Hot Day Hacks – Summer Activities for Kids With Sensory Challenges

Summer can feel long and it’s easy to run out of ideas to keep kids active yet cool, especially children who struggle with sensory integration. Here are 8 summer activities for kids to do on those hot days at home.

  • Water Sponge Battle: get buckets of water, put sponges in, and throw wet sponges at each other.
  • Obstacle Course:
    • Hop to bucket and squeeze wet sponge over head. You’ll need a bucket with water and a sponge.
    • Pan run: Fill 6 cheap aluminum pans with water and place 2 side by side in 3 rows – spaced so the children can run through them like a tire run
    • Squirt water gun at a target
    • If you have a slip and slide, have them do this last
  • Water Balloon Baseball
  • Water Balloon Toss and Catch
  • Water Paint the Deck, Concrete, and/or Fence! This activity can go on for hours, because once it’s dry it’s time to paint again! What you need: buckets of water and sponge paint brushes.
  • Make a River with Foil: Roll out aluminum foil and curve up the edges to reinforce and flow water down it – -give the children boats,  rocks , creatures (fake) so they can play in the stream.
  • Dino Dig: Freeze small dinosaurs or other figure in ice the night before and have the kids use a small hammer or tool to pick at the ice to reveal a toy.
  • Give Baby Dolls a Bath: Bucket, water, and a small bar of soap,  second bucket to rinse, towel to dry.

Remember, everyone gets tired and cranky when it’s hot, especially kids with sensory integration challenges. The summer activities above can help keep them engaged, support good sensory organization, and therefore good behavior – all while staying cool.
Stay hydrated and be gentle with yourself and the children!


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Tongue Tie Symposium

Last weekend the KIDSPACE team participated in the first Connecticut Tongue-Tie and Oral Function Symposium. We were together for ten hours of presentation and discussion with a diverse group of professionals who work with tongue tie and oral functionality.  The symposium attracted providers from Massachusetts to New York including: a pediatrician and nurse practitioner; chiropractors; dentists;  speech, craniosacral, physical, and occupational therapists;  an osteopath; and several dentists.

It was incredible to continue to learn about the implications of oral motor function on breathing, eating, behavior, sleep and movement from the perspective of different disciplines and network with other providers dedicated to learning, sharing, and collaborating in pursuit of excellent care for our patients.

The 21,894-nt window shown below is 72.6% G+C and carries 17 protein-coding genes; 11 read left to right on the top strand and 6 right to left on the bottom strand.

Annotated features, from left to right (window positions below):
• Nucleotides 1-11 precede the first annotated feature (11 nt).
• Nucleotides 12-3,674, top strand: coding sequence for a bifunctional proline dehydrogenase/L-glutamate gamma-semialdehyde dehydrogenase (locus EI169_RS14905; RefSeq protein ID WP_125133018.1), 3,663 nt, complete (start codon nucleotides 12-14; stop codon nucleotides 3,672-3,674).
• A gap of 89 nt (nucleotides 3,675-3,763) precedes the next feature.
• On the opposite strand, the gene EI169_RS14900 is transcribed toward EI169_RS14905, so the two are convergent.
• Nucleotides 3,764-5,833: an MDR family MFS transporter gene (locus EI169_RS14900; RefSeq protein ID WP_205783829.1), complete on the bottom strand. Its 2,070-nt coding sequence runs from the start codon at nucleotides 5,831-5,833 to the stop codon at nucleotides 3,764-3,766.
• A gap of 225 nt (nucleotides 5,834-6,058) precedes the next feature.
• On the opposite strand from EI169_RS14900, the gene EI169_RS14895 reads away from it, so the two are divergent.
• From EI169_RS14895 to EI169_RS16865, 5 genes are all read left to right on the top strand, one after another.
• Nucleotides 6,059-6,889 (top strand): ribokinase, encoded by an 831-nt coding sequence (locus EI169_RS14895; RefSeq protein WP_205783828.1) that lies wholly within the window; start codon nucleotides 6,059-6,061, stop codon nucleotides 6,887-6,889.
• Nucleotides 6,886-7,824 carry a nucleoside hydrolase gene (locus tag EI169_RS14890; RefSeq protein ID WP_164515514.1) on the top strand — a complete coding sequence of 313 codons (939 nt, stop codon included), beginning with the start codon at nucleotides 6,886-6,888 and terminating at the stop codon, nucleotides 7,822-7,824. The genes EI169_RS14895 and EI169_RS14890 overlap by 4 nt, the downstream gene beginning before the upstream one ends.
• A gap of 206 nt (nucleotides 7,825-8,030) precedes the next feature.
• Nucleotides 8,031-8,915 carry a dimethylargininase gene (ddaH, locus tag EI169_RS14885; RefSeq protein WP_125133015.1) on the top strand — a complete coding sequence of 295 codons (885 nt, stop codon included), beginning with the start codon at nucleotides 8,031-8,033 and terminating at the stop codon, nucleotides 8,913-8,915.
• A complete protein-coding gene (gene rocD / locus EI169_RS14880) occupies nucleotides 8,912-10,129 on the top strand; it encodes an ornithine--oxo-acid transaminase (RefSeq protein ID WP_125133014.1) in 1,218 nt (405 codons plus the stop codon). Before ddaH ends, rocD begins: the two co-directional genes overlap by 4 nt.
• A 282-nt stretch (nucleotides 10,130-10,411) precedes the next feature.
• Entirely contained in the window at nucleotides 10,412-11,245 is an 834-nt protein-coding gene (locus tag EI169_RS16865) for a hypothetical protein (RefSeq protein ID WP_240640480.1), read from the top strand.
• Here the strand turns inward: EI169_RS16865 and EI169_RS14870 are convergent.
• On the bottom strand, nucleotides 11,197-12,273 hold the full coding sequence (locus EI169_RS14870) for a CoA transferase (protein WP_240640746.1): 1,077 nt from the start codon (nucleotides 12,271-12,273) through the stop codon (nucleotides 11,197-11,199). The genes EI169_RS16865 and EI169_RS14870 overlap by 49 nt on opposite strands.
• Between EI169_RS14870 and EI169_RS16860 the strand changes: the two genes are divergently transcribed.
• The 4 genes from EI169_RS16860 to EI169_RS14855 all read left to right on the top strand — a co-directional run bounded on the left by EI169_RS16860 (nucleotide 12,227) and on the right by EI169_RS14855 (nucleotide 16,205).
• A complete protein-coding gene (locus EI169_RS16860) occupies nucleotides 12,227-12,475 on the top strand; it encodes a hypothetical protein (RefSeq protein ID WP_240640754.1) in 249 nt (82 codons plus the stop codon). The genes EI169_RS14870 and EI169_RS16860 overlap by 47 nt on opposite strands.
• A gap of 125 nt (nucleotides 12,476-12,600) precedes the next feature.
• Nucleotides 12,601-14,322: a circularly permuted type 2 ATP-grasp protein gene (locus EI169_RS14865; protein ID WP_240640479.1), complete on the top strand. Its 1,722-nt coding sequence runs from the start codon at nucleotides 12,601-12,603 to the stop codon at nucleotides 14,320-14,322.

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The Importance of Play

“Tell Me and I Will Forget; Show Me and I May Remember; Involve Me and I Will Understand.”
This Chinese Proverb has been the guiding principle of KIDSPACE Adaptive Play and Wellness. We are an integrated health facility (Chiropractors, Naturopath and Recreational Therapists) who share the same vision. We all want to treat our clients (old and young) in loving and playful manner. In writing this blog, I hope to provide you all with insight, laughter, blunt truths, and a renewed love and respect for play.

Over the years, play has been dismissed as a frivoulous activity. We’re now operating in a world that has decided that everything we do be “purposeful.” And our definition has in many ways become very narrow. When we do an activity, we have to prove and justify the outcome. So much of our “play” these days has specific goals in mind, like improving cognitive development or gaining motor skills.

I teach about play. I, in fact, majored in play. I could talk for hours about play and am passionate about how play affects development. The following is a true story from my household:

During a play date with several children at my home. My daughters decided they wanted to play restaurant. They diligently spent 3 hours and 45 minutes of the playdate setting up the following:

  • Who would be the chef, waitress, hostess, customer etc
  • what would be on the menu and created a menu
  • a kitchen and dining area
  • salt and pepper shakers created with glass jars and beads
  • a commercial to advertise the restaurant

you get the idea…..

Meanwhile, I’m upstairs listening in in “Recreational Therapist Mode” and am slightly annoyed that they didn’t actually “play” restaurant.

What I learned upon reflection: THEY WERE PLAYING THE ENTIRE TIME!!!

And these are the skills they worked on:

Social: negotiation and persuasive argument about who gets to play each role in the restaurant.

Executive Functioning: Assessing what was needed and planning the restaurant. Coming up with a menu and designing a commercial.

Gross Motor Skills: Moving furniture.

Fine Motor Skills: Designing menus and cue cards.

Sensory Integration: Choosing different textured items to serve.

Creativity: See above!

It seems like they learned a lot during the play that I thought they never actually got to!

This was one of many aha moments that have solidified for me how powerful play can be and how many skills are learned, especially during unstructured play. I am happy I was smart enough not to intervene in their play that day.

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